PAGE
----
Thermal spraying: processes and applications

Surface engineering has become increasingly important in UK industry, and thermal spraying is an example of how the surface of a solid material can be restored or improved.

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About thermal spraying

The process of thermal spraying can be used for applying coatings to many different materials to make them more resistant to damage through erosion, wear, corrosion, cavitation, heat or abrasion. It can also be used to provide different surface properties such as high or low friction, chemical resistance, insulation, electrical conductivity and lubricity.

In many industries, thermal spraying is used as the preferred method because it can make new components last longer and also re-engineer or repair components that have become damaged or worn.

How thermal spraying works

Thermal spraying works by projecting small particles onto the surface to be engineered. In surface engineering UK companies such as can offer a wide range of different coatings to their customers. The softened particles are sprayed onto the surface that has been carefully prepared so that they adhere to it and combine to create a continuous coating. The particles flatten on the surface, and successive layers can be built up as required. Thicknesses can vary from 100 to 750 microns, but they may be thicker.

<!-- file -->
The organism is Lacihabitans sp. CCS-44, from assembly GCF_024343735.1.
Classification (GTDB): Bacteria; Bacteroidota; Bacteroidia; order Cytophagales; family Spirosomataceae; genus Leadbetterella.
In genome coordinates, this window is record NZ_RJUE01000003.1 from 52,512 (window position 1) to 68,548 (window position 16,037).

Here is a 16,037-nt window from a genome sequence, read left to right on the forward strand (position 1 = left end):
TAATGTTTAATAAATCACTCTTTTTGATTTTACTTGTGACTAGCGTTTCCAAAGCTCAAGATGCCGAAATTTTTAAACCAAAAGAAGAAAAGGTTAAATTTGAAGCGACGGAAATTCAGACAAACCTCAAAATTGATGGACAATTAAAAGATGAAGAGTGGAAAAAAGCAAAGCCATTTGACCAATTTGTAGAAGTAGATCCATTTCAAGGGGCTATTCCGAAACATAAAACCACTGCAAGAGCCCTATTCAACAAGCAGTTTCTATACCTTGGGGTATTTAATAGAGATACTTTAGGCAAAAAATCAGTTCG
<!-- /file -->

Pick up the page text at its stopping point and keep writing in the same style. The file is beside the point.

This mechanical bonding process can be used for many materials, including stainless steels, steels, copper, bronze, nickel alloys and ceramics. To discover how these processes can impact the environment, check out the Surface Engineering Association website.

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Common applications for thermal spraying

Many moving machine parts can benefit from the process of thermal spraying. This may be carried out in the initial manufacturing process or as a re-engineering technique. Some of the machines for which the process can be used include aircraft, ships, road vehicles, rail vehicles, valves and pumps. Machine tools, food machinery, electric motors and even quarrying machinery can benefit from thermal spraying. In fact, almost any machinery that can be subjected to erosion, wear or corrosion can be improved by the process of thermal spraying. This is carried out by flame spray, arc spray or other methods by which steels, alloys, nickels and other materials can be coated.

New components that have surfaces enhanced by thermal spraying include drilling bits, hydraulic pistons, rods, gate and ball valves, print rollers, turbine blades, fluid seals and many others.

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